This past weekend I have been plagued with decisions about what to keep and what to throw out as I plan my move to tax-haven Florida. Many of those decisions have been around items I have received from my parents and grandparents in the past. None of these things will match the décor of the new home. Should I really pay to move them? Will they have any meaning to my children? Should I just dump them since they really have only sentimental meaning and relatively little value? One item in particular is a navy blue teapot shaped like Aladdin’s lamp that my Dad gave to my Grandmother on the first Mother’s Day in which he had a paycheck. Means a lot to me … but to my kids … nah.
This was just one of the items I chose to keep when we were settling my grandparents' estate. (As the only family member with a law license, I was asked to help supervise the distribution of assets.) Each grandchild was allowed to choose one item. My oldest cousin chose the expensive antique baby high chair and caused some hard feelings among some family members but oldest to youngest seemed to be the fairest way to conduct the process.
Have you ever been involved in settling a parent’s estate? Or even the estate of a grandparent? Did you find the process easy? Or was it messy? Perhaps contentious? Because many Baby Boomers have been involved in assisting their parents in the process of planning their estates or have actually helped to settle the estate once a parent or loved one has passed, Spectrem thought it might be helpful to understand how well the process went and what they might have learned from it. The research was conducted with Baby Boomers with a net worth of $1,000,000 plus who received an inheritance of at least $500,000.
Eighty six percent of inheritors were not surprised by their inheritance and almost all received the inheritance from their parents. Surprisingly, they were only marginally involved in the planning process rating their involvement on a 0-to-100 point scale, with 100 be “very involved” and 0 as not involved, at only 40.34. It’s interesting to note, however, that 77% of the assets received were liquid assets and only 23% were illiquid assets, the bulk of which were private residences. Thirty percent kept all of the illiquid assets, 42% kept some and sold some while 28% sold all of the illiquid assets. Almost a third of inheritors indicated they had to be involved in the sale of the primary residence of the estate.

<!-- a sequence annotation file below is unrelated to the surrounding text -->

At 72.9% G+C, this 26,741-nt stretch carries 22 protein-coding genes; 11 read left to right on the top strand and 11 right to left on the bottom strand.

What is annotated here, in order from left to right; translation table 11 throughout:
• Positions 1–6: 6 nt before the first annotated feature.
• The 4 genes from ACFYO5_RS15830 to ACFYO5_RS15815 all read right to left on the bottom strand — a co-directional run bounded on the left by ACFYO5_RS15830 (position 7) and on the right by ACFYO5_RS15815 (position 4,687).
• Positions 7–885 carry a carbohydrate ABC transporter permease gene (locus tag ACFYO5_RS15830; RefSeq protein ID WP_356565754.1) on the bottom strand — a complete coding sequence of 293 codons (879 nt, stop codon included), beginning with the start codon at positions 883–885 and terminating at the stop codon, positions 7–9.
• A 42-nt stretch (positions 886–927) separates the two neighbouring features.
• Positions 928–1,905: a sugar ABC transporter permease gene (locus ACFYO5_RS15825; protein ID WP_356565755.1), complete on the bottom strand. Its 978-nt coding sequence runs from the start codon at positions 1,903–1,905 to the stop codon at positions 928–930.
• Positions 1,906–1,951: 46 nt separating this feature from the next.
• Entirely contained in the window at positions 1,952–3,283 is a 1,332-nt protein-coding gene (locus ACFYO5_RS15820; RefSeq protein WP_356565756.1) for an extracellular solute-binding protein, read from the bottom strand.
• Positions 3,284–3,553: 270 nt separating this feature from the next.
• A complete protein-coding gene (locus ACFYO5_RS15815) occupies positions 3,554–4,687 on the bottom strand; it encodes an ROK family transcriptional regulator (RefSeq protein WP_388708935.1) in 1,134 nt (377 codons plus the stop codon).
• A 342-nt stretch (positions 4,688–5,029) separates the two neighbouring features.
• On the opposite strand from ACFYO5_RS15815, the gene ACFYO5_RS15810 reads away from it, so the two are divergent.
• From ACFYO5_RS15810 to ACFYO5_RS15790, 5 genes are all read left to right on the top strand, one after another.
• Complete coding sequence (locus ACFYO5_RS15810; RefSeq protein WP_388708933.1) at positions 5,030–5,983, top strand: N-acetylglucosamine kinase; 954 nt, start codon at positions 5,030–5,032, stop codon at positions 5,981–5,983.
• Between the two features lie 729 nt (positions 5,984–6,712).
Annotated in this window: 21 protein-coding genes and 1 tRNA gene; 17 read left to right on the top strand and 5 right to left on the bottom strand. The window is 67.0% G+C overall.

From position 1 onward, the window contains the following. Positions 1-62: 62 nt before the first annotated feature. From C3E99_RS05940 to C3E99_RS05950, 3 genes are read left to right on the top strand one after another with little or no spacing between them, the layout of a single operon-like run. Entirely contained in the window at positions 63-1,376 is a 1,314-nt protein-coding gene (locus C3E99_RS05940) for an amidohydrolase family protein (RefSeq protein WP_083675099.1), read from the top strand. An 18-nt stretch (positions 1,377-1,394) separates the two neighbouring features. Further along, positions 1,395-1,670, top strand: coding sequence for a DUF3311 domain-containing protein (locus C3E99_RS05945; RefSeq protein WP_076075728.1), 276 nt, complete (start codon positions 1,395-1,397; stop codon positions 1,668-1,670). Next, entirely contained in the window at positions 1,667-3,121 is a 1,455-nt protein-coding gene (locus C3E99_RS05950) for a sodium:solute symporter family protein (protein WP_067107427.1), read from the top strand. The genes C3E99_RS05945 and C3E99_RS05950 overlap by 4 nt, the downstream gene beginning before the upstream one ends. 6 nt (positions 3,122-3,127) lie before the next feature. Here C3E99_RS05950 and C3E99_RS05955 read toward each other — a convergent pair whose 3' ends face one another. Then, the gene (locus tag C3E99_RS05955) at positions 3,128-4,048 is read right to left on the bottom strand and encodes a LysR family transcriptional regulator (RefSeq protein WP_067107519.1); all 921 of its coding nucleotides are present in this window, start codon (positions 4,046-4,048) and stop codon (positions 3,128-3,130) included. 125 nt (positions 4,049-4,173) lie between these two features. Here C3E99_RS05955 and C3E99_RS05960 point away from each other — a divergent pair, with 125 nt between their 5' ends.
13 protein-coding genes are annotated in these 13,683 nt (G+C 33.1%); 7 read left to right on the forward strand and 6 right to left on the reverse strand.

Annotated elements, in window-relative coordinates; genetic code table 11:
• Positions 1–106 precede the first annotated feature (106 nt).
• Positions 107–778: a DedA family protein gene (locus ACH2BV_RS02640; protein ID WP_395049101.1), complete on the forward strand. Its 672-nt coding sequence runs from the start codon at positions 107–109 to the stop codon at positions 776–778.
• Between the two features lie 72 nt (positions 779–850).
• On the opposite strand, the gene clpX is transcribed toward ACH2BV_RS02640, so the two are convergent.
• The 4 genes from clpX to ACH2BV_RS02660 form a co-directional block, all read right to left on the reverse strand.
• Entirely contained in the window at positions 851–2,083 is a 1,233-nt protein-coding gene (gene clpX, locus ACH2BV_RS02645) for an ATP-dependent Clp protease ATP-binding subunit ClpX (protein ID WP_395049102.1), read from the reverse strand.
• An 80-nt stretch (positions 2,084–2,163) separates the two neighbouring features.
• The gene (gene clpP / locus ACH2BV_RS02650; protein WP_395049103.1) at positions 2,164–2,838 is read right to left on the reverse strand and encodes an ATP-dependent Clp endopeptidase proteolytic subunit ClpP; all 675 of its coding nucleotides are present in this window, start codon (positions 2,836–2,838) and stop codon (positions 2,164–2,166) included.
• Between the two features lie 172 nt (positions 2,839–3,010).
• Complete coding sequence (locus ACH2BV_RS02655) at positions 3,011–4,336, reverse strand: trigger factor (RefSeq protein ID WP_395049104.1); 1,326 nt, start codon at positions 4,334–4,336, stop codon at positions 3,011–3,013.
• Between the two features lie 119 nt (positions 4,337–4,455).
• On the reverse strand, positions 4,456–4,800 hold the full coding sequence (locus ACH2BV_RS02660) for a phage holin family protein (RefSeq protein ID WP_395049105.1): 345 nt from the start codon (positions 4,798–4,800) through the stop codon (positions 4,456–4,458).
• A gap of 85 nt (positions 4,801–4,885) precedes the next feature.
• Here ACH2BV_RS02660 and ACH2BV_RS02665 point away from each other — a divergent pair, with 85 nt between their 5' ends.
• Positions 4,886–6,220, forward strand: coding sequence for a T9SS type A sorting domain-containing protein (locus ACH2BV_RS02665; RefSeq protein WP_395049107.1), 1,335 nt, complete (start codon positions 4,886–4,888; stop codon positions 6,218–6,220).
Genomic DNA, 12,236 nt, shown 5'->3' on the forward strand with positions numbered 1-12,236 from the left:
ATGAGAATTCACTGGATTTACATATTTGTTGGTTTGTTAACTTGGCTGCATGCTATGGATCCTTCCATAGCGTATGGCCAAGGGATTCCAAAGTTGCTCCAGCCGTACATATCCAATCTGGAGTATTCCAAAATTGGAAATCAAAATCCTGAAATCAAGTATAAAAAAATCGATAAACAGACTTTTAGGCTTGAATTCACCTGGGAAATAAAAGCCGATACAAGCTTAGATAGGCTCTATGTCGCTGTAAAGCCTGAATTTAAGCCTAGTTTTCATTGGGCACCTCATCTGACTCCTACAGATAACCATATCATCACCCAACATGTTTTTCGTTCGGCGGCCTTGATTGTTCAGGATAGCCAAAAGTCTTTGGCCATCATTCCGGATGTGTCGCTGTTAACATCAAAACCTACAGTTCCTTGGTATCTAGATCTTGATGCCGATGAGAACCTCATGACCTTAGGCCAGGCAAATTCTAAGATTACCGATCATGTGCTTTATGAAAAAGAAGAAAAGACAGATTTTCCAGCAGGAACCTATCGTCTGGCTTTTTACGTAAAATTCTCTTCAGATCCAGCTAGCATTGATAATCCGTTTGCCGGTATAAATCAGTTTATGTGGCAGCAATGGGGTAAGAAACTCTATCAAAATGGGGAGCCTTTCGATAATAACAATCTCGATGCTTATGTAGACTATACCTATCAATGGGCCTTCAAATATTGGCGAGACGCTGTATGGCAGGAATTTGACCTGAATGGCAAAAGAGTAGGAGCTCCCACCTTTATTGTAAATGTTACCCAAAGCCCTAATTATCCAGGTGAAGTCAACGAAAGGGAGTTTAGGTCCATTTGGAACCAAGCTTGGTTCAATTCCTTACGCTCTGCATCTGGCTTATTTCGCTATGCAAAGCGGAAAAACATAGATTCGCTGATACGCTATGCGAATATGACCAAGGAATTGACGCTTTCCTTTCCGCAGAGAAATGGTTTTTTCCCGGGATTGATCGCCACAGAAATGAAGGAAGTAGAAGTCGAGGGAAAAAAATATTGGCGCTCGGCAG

Despite the fact that only 30% of Baby Boomers kept the illiquid assets from the estates they inherited, they believe that their children are more likely to keep the illiquid assets that will be passed to them. After all, Baby Boomers have much cooler stuff than the WWII generation had! On a scale of 0-to-100, with 100 being “Likely to retain” and 0 being “Likely to liquidate”, Baby Boomers rated the likelihood of their children keeping their illiquid stuff at 45.29. Additionally, on a similar 0-to-100 scale, Baby Boomers scored the likelihood of their children working together to determine how to liquidate their assets at 65.53. Maybe their children are older or more mature than mine. My children range from 16-27 and the likelihood they will agree on anything at this point is very low. (Of course, the likelihood they will want any of my illiquid stuff is even lower.)
So, should I keep the blue Aladdin teapot? It’s small. Won’t cost much to move. Maybe I will tell the story to my children multiple times and my youngest (currently the nice one) might like it. They are probably more likely to keep the blue Aladdin teapot from the 1950’s than my disco albums or Donny Osmond sweatshirt from the late 1970’s.
Overall, Baby Boomers have learned something from the inheritance process. Almost half plan to only leave liquid assets to their beneficiaries.
For more information on inheritances, check out our new study Legacy 2.0: Baby Boomers and Inheritances.
© 2019 Spectrem Group